Rookie equestrians can get themselves into very dangerous or at a minimum, expensive, situations by purchasing the wrong horse. Whether the horse turns out to be too young, too green or unsound or maybe has some deep rooted problems like aggression. On top of that, feeding your horse incorrectly, not maintaining his feet or providing adequate care could land you a ginormous vet bill!

Even those of us with years of experience and know how, and the type of skills that allow us to hold off on calling the vet until absolutely necessary make mistakes and pay for it. And sometimes, even experience isn’t enough to stop things from happening. So, you really need to know when there is or isn’t an emergency.

Buying a horse because you have successfully owned goats, chickens or a dog is a no no. I can’t state it any more clearly than that. If you want a horse, spend the time to learn about them (in a barn) first!

There Are Always Unexpected Problems

Not only are there unexpected problems occasionally, horses have a knack for picking the absolute worst time to have or cause a problem. In a rush to feed your horse dinner and get home to clean up for date night? Your horse probably broke the fence in his paddock. It’s Christmas Eve and you want to spend time with your family? Well, your horse may injure himself anyway.

And my absolute favorite (yes, sarcasm) it’s a very cold winter night and you’d like to be home staying warm and dry? Well, this might be the time your horse starts to colic and you get to spend a nice frigid night in the barn. Don’t worry, on top of freezing your butt off, you’ll also be worried sick because you love him so much and can’t imagine anything happening to your best friend.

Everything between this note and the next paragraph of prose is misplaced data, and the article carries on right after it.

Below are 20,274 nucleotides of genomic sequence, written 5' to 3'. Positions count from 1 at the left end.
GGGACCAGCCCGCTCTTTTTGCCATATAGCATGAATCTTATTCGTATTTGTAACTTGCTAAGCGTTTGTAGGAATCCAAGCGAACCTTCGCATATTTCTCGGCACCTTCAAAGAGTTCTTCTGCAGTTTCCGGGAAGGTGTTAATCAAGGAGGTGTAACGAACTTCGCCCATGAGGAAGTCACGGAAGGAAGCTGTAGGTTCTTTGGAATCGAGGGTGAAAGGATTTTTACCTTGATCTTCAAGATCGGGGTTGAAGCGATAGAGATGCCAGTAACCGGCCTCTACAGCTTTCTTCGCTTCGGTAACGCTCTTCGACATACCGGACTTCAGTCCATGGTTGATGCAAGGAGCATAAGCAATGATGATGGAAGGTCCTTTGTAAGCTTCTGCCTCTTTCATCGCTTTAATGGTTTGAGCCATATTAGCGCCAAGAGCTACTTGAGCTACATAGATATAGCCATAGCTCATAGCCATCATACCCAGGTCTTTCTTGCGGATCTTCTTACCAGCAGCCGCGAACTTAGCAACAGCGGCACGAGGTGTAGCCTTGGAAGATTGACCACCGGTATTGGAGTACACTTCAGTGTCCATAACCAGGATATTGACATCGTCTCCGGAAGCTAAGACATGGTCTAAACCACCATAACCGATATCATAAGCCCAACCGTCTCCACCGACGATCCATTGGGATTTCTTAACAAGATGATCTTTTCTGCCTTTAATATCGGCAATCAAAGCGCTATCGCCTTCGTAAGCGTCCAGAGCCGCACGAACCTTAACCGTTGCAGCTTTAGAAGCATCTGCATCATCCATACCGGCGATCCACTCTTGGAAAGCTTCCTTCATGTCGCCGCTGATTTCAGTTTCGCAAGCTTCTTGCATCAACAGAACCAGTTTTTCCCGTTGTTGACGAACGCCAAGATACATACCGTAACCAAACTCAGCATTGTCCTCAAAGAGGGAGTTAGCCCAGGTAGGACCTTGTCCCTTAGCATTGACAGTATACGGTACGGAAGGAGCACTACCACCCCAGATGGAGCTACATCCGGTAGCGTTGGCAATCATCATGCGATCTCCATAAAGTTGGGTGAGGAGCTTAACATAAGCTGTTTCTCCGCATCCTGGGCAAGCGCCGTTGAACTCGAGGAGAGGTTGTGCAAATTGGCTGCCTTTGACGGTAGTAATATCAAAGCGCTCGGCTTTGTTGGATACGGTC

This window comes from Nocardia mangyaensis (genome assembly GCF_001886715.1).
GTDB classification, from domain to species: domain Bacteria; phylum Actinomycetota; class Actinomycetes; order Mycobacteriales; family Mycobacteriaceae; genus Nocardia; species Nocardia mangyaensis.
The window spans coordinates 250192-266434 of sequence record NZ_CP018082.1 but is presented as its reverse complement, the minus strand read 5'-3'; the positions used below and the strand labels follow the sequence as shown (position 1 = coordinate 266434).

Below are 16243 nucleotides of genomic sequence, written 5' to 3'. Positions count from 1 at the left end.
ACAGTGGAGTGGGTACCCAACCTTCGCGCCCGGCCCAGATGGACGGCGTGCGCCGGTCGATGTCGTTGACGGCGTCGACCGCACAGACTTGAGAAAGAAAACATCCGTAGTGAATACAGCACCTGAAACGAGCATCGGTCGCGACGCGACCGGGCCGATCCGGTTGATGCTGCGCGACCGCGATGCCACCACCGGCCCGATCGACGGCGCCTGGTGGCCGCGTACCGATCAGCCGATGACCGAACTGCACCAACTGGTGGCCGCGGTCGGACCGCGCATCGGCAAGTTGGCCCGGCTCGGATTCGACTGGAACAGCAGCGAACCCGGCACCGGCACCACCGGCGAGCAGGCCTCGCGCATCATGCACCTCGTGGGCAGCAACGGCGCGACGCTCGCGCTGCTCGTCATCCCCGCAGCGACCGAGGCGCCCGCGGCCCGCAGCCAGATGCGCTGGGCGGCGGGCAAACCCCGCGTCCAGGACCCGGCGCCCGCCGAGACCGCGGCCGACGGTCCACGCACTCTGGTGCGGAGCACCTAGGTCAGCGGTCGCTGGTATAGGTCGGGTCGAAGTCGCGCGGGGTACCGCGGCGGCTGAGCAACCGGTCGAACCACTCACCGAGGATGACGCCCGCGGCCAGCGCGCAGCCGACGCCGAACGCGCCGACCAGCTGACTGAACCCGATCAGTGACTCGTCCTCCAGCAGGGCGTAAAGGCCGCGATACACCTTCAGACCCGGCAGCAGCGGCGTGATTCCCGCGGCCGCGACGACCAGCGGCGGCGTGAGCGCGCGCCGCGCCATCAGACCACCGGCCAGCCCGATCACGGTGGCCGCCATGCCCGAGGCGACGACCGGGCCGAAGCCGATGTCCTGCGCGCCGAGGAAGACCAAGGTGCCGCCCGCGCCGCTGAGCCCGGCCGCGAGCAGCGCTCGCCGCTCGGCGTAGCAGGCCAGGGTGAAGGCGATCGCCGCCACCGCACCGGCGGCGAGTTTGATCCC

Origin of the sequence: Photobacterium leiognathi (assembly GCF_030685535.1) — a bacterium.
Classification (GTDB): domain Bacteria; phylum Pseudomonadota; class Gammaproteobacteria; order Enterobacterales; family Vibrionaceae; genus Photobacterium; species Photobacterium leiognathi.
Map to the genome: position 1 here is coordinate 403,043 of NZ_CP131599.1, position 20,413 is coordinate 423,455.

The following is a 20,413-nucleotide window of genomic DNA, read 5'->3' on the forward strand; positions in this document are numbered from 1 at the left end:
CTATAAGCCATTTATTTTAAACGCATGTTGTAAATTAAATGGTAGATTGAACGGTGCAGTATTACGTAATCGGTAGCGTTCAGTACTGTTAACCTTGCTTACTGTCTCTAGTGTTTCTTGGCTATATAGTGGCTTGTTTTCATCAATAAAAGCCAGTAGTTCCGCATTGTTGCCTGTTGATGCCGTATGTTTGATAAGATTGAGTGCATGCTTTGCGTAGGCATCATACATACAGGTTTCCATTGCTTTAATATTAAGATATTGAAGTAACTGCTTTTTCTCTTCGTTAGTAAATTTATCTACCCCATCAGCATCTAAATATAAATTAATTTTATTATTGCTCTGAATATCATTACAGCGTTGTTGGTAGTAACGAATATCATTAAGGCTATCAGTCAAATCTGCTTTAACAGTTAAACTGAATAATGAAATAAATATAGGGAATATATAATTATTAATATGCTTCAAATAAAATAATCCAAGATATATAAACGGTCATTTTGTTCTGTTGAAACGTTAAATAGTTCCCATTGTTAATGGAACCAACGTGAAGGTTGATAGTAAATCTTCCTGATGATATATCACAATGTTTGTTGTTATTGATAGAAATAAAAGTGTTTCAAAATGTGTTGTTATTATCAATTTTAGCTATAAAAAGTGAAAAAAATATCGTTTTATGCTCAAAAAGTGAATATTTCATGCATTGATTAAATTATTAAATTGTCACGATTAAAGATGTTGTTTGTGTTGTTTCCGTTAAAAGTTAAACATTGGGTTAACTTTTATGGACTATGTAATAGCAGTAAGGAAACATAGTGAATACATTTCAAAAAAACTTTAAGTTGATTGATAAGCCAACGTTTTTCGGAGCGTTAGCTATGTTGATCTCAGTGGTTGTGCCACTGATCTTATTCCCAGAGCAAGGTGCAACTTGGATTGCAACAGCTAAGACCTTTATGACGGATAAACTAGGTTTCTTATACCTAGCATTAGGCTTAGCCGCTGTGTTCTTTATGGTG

As mentioned above, for many people, and die-hard equestrians, this does not matter. Our horse takes priority anyway and this really doesn’t stop us from wanting to own, love and care for lots of equine friends.

You Should Not Buy A Horse If You Don’t Have A Trainer

Ok, there’s no easy way to put this, you need a trainer. No matter how good you think you are, you still need a trainer. You need a trainer, I need a trainer, professional trainers need a trainer and in fact, even Olympic equestrians, need a trainer.

Everyone runs into trouble now and again or needs help. Even if everything is going smoothly, being an equestrian means continual learning. There is more information out there than anyone could possibly absorb alone. You can learn something from anyone, even those you disagree with. Having another set of eyes to objectively analyze your horse, your riding etc. will be invaluable.

I highly recommend finding a good quality trainer to take lessons with, help you find the right horse and help you move in the right direction once you own a horse. If you do not have a good trainer, or don’t have one at all, you should not buy a horse. So, get out there and check out some barns, take some lessons and consult with trainers in your area. When you find the right match, let them help you choose the right horse.

Reasons why you should not buy a horse as a pet and what you should do to prepare for horse ownership.

I hope you found this article helpful, if you did, please share it!

And, if this article did not convince you that you should not buy a horse (because you meet the criteria), then please check out this guide to buying a horse to help you get started!